Student Spotlight: Jed
Class: Art 1 with Ms. Sudkamp
Blog Link: http://apex-2016-jed.blogspot.com/
Relief art is art that has subtle, yet varying degrees of depth on a two-dimensional background; in other words, the work of art has "layers" to it. There are three types of relief: high, low, and sunken. In high relief, the raised parts of the piece protrude greatly out from the background. In low relief, the depths of the layers are shallow. In sunken relief, the designs or pictures are carved into the background, making it somewhat hollow, rather than raising the designs above the background. My wolf is an example of a low relief piece; you can barely tell that it has multiple layers of cardboard from the picture. I picked a wolf as the subject of my relief piece because it's been my favorite animal since first grade. I love their cunningness, gracefulness and swiftness, the bonding of the individual wolves in a pack and their sense of superiority as top-level predators. I am most proud of the colors that I put on my wolf. I darkened the parts that needed to be shaded, and I was able to successfully blend the many darks and lights of his fur. The direction of the colors also portray the illusion that he is in mid-run. If I could go back and change some things about my piece I think I would change the dark spots on his coat of fur that don't quite match the rest of his fur and also perhaps make his tail more elongated to better express his sleekness
For our shadow art, we used numerous of objects to create shadows, including wine bottles, a skull, a phone, Popsicle sticks, string, diamond, and a PVC pipe with tape on it (see if you can find them in the shadows!). I thought the PVC pipe with tape was really neat and was a surprisingly good idea because when put against the projector with one end of it, the shadow on the board looked like a cross-hair. Hence why the first picture looks like we're duck hunting. Although not represented in the pictures, one image we created had a green background and water-like effect that was made by placing a sprite bottle that was cut open over the projector light, giving the skull a more evil look. The hardest and most difficult part about the project would probably be the idea part of it. It was hard to come up with initial idea of what to do, but once we had an idea, it was quite easy to piece together the necessary items to form the right shadows. Day 2 pictures were most definitely better than Day 1, we had a lot more variety of items to work with and the skull was fun to use as well.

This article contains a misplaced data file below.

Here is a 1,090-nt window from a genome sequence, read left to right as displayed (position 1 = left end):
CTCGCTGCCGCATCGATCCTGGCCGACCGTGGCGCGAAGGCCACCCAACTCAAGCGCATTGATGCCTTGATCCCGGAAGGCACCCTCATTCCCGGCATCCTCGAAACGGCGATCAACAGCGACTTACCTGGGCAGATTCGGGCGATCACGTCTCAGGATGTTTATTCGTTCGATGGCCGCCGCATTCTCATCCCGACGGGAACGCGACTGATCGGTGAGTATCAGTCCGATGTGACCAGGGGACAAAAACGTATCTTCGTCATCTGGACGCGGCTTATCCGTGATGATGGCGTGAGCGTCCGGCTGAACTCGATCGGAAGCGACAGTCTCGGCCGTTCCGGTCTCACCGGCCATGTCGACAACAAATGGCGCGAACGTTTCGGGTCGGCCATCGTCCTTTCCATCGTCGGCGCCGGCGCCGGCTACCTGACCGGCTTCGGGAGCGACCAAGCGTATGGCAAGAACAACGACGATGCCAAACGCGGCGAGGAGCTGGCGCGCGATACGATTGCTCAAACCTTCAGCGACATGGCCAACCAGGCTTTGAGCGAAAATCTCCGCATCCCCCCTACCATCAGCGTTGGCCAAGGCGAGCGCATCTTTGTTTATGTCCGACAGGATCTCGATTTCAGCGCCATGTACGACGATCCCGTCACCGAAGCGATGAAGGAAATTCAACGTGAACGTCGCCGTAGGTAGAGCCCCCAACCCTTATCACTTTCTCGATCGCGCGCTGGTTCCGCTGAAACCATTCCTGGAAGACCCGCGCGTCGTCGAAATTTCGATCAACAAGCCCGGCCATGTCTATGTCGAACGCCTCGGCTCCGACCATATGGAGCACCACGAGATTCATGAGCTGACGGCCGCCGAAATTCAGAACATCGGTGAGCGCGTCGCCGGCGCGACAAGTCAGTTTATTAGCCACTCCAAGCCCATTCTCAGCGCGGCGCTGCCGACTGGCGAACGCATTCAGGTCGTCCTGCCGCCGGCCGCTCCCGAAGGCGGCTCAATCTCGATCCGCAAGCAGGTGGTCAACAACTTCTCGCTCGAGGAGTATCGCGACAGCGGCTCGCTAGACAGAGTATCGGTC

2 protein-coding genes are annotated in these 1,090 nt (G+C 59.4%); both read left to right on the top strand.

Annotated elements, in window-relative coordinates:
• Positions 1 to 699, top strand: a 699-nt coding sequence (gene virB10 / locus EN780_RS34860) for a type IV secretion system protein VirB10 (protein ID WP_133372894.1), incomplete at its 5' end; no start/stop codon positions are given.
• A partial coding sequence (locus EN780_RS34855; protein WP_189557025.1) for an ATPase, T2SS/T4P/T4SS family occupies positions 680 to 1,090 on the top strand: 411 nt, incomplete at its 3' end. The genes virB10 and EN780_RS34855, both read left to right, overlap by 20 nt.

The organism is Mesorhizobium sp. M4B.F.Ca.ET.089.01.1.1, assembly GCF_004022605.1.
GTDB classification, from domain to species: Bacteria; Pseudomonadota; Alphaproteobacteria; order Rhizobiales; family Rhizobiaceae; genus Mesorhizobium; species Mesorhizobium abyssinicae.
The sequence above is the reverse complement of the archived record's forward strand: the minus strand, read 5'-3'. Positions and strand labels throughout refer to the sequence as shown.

For my perspective piece named "Frozen", I used two-point perspective, where there are two vanishing points, one on the left and one on the right. This gives an illusion of an edge in the center between the "O" and the "Z" where the two "letter walls" are coming together. To start my piece, I drew the center line in the middle of the paper, and drew four diagonal lines to the vanishing points using a ruler. Then, I measured off how much space each letter could take up, where the "O" and "Z" could take up the most space, and the "F" and "N" could take up the least space in order for it to have a two-point perspective effect. After drawing all of the letters with a pencil, I used chalk pastels to color the piece after erasing unneeded pencil marks. I obviously used blue pastels to represent snow and ice, but I also threw in a bit of purple on the border because purple and blue are analogous colors. Smearing and rubbing the pastels afterwards smoothed the colors out and made the letters pop out, the finishing touch to the piece.